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UC3854 PFC problems

Discussion in 'Misc Electronics' started by Spirit, Nov 8, 2005.

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  1. Spirit

    Spirit Guest

    I am working on UC3854 PFC. Input is 80-250V, 50Hz, output is 385V dc.
    Everything is made like on 250W pfc preregulator on Unitrode UC3854
    datasheet, except inductor and power supply for UC3854 (for testing I use
    external stabilised 18V dc).

    For inductor I use ETD35G ferrite core with 250 turns of wire. Core
    specifications are on this site:

    Problem is that pfc preregulator works ok without a load and I have 385V on
    output, but when i put any load, even very small load like 20k resistor, I
    get very large input current, like 2A and more, and duty cycle about 90%,
    and very small output voltage, just few volts.

    I checked, and rechecked all components and connections many times but
    everything is like on Unitrode schematic...

    Now I think that problem is in inductor.

    Does anybady have experience with UC3854 inductors?

    I am very interesting in if that inductor is very critical or pfc can work
    with several inductors with more or less worse performance?
  2. Shouldn't there be a lot of smoke?

    Graham Holloway
  3. Spirit

    Spirit Guest

    Boost diode is ok polarised.

    I think inductor is the problem.

    What kind of ferite corres are suggested for this type of application?
    Torus, EE,...?
  4. CWatters

    CWatters Guest

    Faulty/wrong capacitor?

    Not Low ESR type?
  5. Phil Allison

    Phil Allison Guest


    ** Did you create an air gap ?

    ........ Phil
  6. Spirit

    Spirit Guest

    Yes I tryed with varyous and without air gap, but always the same :-(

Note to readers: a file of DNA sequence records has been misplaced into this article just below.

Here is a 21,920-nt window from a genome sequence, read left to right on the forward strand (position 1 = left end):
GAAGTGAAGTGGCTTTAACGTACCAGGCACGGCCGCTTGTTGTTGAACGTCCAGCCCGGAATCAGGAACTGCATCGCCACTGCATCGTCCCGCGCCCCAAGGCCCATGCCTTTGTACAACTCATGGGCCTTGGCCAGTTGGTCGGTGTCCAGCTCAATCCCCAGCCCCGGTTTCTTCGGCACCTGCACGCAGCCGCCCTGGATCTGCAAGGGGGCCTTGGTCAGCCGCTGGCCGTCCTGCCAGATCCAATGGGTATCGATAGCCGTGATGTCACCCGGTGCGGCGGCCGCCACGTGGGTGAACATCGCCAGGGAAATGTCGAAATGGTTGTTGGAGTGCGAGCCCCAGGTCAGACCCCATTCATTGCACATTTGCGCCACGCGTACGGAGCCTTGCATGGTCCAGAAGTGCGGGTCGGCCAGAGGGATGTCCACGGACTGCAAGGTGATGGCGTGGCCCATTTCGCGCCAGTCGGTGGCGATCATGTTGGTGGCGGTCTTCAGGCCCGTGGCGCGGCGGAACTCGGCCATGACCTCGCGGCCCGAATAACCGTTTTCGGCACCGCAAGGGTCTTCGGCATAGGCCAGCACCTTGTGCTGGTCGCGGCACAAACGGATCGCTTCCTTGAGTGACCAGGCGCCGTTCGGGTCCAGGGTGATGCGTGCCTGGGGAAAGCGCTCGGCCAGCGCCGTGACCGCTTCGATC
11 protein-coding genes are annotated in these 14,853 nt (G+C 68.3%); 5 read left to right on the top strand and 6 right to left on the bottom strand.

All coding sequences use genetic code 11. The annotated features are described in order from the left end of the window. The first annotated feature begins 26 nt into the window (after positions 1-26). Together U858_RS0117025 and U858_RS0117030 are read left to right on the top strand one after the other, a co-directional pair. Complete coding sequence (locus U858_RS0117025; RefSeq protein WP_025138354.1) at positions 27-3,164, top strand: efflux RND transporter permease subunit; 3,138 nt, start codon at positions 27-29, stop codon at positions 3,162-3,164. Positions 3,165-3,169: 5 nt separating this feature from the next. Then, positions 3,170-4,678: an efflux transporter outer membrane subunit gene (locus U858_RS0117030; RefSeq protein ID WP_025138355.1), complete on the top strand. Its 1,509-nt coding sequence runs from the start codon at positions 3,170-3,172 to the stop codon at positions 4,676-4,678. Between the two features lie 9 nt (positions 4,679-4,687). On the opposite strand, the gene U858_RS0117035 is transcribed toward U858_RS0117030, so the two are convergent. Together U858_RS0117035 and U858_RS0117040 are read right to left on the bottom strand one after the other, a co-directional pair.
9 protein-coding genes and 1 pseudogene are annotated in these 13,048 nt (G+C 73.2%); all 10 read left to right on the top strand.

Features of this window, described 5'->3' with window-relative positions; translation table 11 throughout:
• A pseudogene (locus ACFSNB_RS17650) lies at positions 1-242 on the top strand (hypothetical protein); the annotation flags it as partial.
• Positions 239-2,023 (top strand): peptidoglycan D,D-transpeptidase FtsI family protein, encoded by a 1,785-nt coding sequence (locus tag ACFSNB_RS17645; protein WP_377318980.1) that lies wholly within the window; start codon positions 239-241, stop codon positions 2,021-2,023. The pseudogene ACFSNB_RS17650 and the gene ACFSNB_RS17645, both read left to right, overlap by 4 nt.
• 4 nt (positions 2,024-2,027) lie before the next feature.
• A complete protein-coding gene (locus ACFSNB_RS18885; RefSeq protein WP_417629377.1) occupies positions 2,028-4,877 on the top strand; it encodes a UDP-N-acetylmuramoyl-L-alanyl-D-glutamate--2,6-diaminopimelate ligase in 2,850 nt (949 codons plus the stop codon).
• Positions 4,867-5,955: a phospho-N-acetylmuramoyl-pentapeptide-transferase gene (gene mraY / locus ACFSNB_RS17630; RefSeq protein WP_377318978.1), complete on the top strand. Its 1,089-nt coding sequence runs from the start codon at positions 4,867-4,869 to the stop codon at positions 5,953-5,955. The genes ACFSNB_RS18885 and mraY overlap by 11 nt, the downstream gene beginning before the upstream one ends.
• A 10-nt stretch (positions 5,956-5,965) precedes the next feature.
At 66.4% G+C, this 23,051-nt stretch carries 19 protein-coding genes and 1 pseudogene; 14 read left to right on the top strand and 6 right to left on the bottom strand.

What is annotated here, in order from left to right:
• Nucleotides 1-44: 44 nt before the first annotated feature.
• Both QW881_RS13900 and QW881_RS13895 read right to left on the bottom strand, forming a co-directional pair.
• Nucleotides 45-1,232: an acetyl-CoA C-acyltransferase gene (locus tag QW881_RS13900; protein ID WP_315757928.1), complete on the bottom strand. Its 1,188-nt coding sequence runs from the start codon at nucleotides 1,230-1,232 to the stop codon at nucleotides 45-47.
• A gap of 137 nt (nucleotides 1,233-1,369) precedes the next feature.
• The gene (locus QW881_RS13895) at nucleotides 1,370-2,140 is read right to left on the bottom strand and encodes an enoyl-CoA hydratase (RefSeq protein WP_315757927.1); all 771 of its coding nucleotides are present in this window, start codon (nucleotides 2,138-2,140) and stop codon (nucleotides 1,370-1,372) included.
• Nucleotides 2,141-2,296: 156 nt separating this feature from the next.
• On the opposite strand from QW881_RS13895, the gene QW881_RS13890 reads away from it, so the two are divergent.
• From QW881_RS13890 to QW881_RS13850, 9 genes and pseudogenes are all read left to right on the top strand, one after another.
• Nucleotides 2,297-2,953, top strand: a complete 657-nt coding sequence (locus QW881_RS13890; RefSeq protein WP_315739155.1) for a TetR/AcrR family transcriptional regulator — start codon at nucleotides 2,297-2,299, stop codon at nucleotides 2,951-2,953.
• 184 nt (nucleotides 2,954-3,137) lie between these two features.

For protection I use 10 ohm resistor in serie with input AC voltage.

    When I connect UC3854 to 18V, and disconnect input voltage of power part,
    duty cycle is about 90%

    Then when I connect 60V to input, without a load, duty cycle is about 70%,
    and I get 380V at output, that is ok.

    When I connect load ( 5.6k ohm resistor) on output, duty cycle is about 90%,
    output voltage drops to cca 100V and mosfet comes very hot.

    In the moment when I disconnect load, duty cycle is about 5% for the moment,
    and then goes to 80% without load.

    I tyed with one coil, with another coil, and with 2 coils in serie, and
    always the same thing.

    I really don't know where can be the problem...:-(
  7. Without any load, and a DC input voltage, after the start up transient the
    output voltage should be correct, and the duty cycle zero. Because of some
    losses (resistor divider for measuring the output voltage, ...), the duty
    cycle will be very low.

    Did you made any calculations on the value of the coil?? saturation
    current?? Duty cycles that should be normal?? Continiuous/discontinous boost

    PFC's are generally not the most easy things to design, if you want to go on
    with the project, some guidelines (for these, an oscilloscope is needed.
    Without oscilloscope, I give you very little chance to make it work

    - start from scratch with verifying basic UC3854 operation on your board :
    1. oscillator running correct frequency